Inflammatory Response After Colorectal Cancer Surgery (CRC)

This study has been completed.
Sponsor:
Collaborator:
Hospital General Universitario Gregorio Marañon
Information provided by (Responsible Party):
Patricia Duque, M.D., Complutense University
ClinicalTrials.gov Identifier:
NCT01427647
First received: August 29, 2011
Last updated: August 31, 2011
Last verified: August 2011
  Purpose

Laparoscopic technique and epidural anesthesia have been proposed to improve postoperative outcome following colorectal cancer surgery. The investigators hypothesize that the inflammatory response is attenuated by laparoscopic surgery and epidural anesthesia compared to traditional open surgery under general anesthesia.


Condition Intervention
Colorectal Cancer
Procedure: Laparoscopic technique and thoracic epidural anesthesia

Study Type: Interventional
Study Design: Allocation: Randomized
Endpoint Classification: Pharmacokinetics Study
Intervention Model: Factorial Assignment
Masking: Double Blind (Investigator, Outcomes Assessor)
Primary Purpose: Treatment
Official Title: Inflammatory Response Following Colorectal Cancer Surgery Depends on the Type of Anesthesia and Surgery

Resource links provided by NLM:


Further study details as provided by Complutense University:

Primary Outcome Measures:
  • Plasma levels of several cytokines after colorectal cancer surgery [ Time Frame: within the first two days after surgery ] [ Designated as safety issue: No ]
    We have measured and compared perioperative plasma levels of interleukin-1, interleukin-2, interleukin-6,monocyte chemotactic protein-1, interleukin-8, nitric oxide, C-reactive protein and procalcitonin in our three-group sample.


Secondary Outcome Measures:
  • Incidence of adverse clinical outcomes between groups [ Time Frame: within 30 days after surgery ] [ Designated as safety issue: Yes ]
    We have analyzed if there is any significant difference on respiratory, cardiac, renal or infectious postoperative complications between groups


Enrollment: 63
Study Start Date: June 2007
Study Completion Date: February 2010
Primary Completion Date: May 2009 (Final data collection date for primary outcome measure)
Arms Assigned Interventions
Active Comparator: Control group
Control group: open surgery under general anesthesia
Procedure: Laparoscopic technique and thoracic epidural anesthesia
We have compared colorectal cancer surgery under two types of surgical(laparoscopic versus open) and anesthesia (thoracic epidural versus general) techniques
Active Comparator: Epidural group
Epidural group: Open surgery under thoracic epidural anesthesia
Procedure: Laparoscopic technique and thoracic epidural anesthesia
We have compared colorectal cancer surgery under two types of surgical(laparoscopic versus open) and anesthesia (thoracic epidural versus general) techniques
Active Comparator: Laparoscopic group
Laparoscopic group: Laparoscopic surgery under general anesthesia
Procedure: Laparoscopic technique and thoracic epidural anesthesia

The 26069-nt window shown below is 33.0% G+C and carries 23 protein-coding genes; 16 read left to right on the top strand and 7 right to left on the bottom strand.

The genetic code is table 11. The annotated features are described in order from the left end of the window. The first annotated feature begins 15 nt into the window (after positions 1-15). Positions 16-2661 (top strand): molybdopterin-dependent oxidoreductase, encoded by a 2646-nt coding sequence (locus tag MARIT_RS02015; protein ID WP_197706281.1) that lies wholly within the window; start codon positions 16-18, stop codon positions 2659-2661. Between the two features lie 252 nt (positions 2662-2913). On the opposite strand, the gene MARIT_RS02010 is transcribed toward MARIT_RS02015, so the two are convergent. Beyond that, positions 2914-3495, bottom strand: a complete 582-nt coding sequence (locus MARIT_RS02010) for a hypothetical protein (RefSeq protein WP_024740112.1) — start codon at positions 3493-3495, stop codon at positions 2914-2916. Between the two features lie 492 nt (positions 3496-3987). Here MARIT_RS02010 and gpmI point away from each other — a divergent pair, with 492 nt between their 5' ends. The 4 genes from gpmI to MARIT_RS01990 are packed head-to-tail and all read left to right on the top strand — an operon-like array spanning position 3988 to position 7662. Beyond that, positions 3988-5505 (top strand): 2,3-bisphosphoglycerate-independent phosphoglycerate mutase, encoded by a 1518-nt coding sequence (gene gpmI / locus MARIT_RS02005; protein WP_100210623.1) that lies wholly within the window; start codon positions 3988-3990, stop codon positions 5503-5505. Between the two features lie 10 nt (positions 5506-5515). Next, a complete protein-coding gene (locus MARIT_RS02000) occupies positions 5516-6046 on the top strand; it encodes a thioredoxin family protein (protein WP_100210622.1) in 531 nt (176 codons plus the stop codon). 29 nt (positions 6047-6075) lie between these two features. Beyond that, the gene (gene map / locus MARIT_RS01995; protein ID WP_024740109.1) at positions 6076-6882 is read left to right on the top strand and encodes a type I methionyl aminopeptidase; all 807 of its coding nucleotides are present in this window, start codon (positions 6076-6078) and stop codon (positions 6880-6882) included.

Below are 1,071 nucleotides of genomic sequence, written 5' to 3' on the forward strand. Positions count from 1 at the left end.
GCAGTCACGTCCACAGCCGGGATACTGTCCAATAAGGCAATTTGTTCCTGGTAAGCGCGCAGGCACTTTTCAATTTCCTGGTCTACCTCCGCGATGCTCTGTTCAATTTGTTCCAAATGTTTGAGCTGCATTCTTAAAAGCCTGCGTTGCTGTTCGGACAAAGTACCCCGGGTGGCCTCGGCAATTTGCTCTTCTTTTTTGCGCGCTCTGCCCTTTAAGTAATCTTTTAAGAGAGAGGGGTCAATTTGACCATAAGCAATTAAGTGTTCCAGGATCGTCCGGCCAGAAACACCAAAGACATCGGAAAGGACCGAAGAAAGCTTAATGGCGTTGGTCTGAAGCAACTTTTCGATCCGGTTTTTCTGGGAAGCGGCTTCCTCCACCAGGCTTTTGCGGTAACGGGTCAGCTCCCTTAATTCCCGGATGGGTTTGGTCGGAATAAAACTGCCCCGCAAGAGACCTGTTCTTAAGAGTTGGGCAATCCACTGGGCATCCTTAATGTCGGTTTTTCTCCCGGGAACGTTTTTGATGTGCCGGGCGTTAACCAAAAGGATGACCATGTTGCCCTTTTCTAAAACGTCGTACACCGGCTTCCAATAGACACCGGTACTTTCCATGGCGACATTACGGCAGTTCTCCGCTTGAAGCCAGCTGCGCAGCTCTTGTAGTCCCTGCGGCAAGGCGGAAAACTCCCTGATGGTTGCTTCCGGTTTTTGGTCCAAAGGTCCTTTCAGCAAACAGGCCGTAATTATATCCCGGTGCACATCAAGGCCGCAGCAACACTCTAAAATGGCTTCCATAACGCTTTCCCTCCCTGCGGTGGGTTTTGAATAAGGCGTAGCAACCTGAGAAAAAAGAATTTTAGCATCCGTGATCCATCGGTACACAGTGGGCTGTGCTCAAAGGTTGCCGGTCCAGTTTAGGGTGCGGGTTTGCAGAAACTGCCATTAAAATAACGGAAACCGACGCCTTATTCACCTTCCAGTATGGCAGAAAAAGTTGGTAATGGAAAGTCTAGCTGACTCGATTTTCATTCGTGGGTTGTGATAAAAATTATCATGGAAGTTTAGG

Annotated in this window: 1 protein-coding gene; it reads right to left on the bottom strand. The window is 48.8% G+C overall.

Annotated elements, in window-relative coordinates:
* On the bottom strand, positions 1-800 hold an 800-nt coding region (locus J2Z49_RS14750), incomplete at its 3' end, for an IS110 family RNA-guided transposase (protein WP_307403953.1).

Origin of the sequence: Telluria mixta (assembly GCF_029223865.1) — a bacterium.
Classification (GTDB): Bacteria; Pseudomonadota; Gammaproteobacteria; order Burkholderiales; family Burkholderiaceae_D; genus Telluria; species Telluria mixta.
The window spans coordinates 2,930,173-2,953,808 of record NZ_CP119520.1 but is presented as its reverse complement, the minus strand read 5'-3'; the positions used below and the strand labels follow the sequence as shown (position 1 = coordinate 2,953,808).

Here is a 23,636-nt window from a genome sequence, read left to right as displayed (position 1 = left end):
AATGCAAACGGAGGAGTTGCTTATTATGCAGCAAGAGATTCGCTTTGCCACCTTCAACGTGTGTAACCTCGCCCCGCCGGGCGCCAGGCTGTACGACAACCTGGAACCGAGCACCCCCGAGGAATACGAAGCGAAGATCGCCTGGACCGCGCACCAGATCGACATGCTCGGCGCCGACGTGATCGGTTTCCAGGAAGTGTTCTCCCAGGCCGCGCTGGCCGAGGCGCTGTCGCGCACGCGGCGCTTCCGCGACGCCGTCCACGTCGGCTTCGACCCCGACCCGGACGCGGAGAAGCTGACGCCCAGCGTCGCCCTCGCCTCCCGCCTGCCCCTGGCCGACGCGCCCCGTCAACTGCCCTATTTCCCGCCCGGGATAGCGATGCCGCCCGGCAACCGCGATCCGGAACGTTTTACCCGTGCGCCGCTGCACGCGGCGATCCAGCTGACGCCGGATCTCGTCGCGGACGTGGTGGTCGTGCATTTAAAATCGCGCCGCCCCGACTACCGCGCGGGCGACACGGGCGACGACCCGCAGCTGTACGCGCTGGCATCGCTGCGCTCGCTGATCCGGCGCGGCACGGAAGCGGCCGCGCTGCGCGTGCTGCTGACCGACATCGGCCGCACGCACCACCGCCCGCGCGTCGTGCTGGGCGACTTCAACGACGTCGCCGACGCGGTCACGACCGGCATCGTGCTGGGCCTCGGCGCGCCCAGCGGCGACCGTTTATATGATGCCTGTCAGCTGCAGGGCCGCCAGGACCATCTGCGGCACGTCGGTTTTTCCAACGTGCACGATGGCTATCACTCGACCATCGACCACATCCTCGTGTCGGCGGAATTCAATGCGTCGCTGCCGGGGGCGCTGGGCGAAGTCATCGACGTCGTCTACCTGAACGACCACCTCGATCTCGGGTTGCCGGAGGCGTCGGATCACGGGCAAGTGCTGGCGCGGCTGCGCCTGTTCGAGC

We have compared colorectal cancer surgery under two types of surgical(laparoscopic versus open) and anesthesia (thoracic epidural versus general) techniques

Detailed Description:

Patients scheduled for open colorectal cancer surgery were randomly allocated to receive general anesthesia (CON group, n=22) or general anesthesia with thoracic epidural anesthesia (EPI group, n=21). Patients undergoing laparoscopic surgery (LAP group, n=20) composed the third arm of the study. Measurement of perioperative changes in several hormones and cytokines were blinded to group assignment.

Primary outcome: Compare simultaneously two types of surgical and anesthesia techniques for colorectal cancer surgery and measure to what extent the stress response is lessened.

  Eligibility

Ages Eligible for Study:   18 Years and older
Genders Eligible for Study:   Both
Accepts Healthy Volunteers:   No
Criteria

Inclusion Criteria:

  • Patients scheduled for colorectal cancer surgery

Exclusion Criteria:

  • Emergent surgery
  • Intestinal obstruction
  • Contraindication for epidural catheter placement
  • Concomitant autoimmune disease
  • Concomitant infectious disease
  • Recent corticosteroids or anti-inflammatory medications
  Contacts and Locations
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Please refer to this study by its ClinicalTrials.gov identifier: NCT01427647

Locations
Spain
Gregorio Marañon Hospital
Madrid, Spain, 28007
Sponsors and Collaborators
Complutense University
Hospital General Universitario Gregorio Marañon
Investigators
Principal Investigator: Patricia Duque, MD Gregorio Marañon Hospital
  More Information

No publications provided

Responsible Party: Patricia Duque, M.D., Anesthesiologist staff, Complutense University
ClinicalTrials.gov Identifier: NCT01427647     History of Changes
Other Study ID Numbers: Complutense University 1
Study First Received: August 29, 2011
Last Updated: August 31, 2011
Health Authority: Spain: Comité Ético de Investigación Clínica

Keywords provided by Complutense University:
Laparoscopy
Anesthesia, Epidural

Additional relevant MeSH terms:
Colorectal Neoplasms
Colonic Diseases
Digestive System Diseases
Digestive System Neoplasms
Gastrointestinal Diseases
Gastrointestinal Neoplasms
Intestinal Diseases
Intestinal Neoplasms
Neoplasms
Neoplasms by Site
Rectal Diseases
Anesthetics
Central Nervous System Agents
Central Nervous System Depressants
Pharmacologic Actions
Physiological Effects of Drugs
Therapeutic Uses

ClinicalTrials.gov processed this record on October 30, 2014